There’s no denying that cordless products are handy, their lithium-ion (Li-ion) batteries power smartphones, electric cars, cordless vacuum cleaners, digital cameras and even electrical toothbrushes. But the UK does not have the raw materials to manufacture Li-ion batteries or recycle them and as these batteries degrade they pose a fire or even an explosion risk. The Birmingham Energy Institute’s Centre for Strategic Elements and Critical Materials have been speaking to ‘Wired’ and ‘Which?’ Magazine about their plans to overcome this challenge.
The Centre in partnership with the University of Leicester, University of Newcastle, Cardiff University, University of Liverpool, Oxford Brookes University, University of Edinburgh, Diamond Light Source and 13 industrial partners are collaborating on the Faraday Institution Recycling of Li-ion Batteries (ReLiB) project.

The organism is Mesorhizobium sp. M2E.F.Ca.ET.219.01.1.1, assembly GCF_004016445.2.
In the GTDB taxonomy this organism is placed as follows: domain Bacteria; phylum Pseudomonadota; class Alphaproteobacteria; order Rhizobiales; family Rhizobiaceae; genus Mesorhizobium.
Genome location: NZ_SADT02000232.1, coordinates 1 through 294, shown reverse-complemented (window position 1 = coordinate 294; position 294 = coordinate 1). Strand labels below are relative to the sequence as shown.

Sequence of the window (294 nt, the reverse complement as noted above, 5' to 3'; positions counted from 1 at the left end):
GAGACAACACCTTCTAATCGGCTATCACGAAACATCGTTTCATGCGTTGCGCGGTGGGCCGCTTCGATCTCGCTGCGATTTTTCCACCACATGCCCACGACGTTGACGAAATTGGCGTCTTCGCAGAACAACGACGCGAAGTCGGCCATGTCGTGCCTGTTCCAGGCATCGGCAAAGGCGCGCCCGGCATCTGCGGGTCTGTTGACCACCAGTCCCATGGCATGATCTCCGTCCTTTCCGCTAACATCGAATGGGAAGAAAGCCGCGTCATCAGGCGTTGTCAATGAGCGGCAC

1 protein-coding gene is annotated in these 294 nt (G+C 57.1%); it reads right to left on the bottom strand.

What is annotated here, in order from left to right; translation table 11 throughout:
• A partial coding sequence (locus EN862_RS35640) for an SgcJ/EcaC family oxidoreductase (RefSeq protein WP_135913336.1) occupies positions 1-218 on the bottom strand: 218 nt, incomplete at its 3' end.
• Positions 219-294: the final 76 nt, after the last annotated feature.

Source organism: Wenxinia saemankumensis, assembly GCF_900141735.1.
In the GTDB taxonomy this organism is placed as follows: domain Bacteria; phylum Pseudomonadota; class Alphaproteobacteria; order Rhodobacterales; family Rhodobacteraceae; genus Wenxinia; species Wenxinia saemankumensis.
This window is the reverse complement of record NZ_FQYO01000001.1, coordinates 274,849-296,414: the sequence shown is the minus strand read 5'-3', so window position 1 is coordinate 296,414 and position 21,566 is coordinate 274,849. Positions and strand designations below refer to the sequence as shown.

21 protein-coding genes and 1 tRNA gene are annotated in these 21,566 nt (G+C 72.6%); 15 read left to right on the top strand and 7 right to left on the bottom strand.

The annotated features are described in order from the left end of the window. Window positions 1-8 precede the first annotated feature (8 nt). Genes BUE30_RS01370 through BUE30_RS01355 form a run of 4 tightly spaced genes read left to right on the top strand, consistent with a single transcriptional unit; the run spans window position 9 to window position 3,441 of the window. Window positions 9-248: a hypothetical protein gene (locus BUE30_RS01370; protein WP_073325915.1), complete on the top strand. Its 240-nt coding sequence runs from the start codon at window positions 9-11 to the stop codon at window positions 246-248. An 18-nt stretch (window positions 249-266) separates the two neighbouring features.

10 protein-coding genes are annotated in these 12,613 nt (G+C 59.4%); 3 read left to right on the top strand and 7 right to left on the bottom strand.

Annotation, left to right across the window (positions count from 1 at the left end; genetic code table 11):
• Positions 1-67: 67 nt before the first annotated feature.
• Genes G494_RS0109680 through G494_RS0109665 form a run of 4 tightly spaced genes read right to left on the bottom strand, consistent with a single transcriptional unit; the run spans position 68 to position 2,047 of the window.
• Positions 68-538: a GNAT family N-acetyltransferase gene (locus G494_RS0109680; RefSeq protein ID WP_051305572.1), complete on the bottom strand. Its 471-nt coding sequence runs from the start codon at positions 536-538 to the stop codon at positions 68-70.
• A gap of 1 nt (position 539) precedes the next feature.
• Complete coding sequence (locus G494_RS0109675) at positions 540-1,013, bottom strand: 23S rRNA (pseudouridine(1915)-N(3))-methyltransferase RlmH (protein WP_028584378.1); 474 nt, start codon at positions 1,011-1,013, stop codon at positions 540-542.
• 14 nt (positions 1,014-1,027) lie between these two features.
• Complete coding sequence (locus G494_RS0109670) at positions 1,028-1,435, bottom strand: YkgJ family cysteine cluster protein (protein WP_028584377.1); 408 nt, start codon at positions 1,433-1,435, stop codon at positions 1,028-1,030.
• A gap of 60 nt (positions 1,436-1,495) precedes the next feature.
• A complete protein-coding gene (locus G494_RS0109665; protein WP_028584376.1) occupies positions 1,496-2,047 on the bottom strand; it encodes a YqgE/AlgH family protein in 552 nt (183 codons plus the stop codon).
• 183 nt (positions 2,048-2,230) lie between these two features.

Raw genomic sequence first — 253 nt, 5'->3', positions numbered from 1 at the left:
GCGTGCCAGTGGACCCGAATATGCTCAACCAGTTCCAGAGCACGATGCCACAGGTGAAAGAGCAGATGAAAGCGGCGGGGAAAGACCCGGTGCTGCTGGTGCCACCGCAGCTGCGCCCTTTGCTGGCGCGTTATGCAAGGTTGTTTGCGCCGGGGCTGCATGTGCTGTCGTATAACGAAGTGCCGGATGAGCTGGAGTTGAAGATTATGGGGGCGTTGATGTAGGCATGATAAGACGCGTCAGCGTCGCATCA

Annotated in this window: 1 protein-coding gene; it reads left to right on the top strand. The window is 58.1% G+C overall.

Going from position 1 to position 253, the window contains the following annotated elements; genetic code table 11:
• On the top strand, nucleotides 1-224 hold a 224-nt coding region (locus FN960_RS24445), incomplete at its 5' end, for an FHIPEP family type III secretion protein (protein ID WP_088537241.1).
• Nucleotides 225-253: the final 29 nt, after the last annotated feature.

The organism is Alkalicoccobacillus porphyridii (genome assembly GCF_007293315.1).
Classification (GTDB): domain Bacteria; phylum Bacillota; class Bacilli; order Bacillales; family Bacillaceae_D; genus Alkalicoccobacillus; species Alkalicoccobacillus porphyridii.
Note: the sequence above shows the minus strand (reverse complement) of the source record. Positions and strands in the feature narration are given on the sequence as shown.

The project will determine the ways in which spent lithium batteries can be recycled. ReLiB aims to establish the technological, economic and legal infrastructure to make the recycling of 100% of the materials contained in Li-ion batteries possible.
To find out more about Li-ion batteries and the impact they are having on the environment, please read the following articles: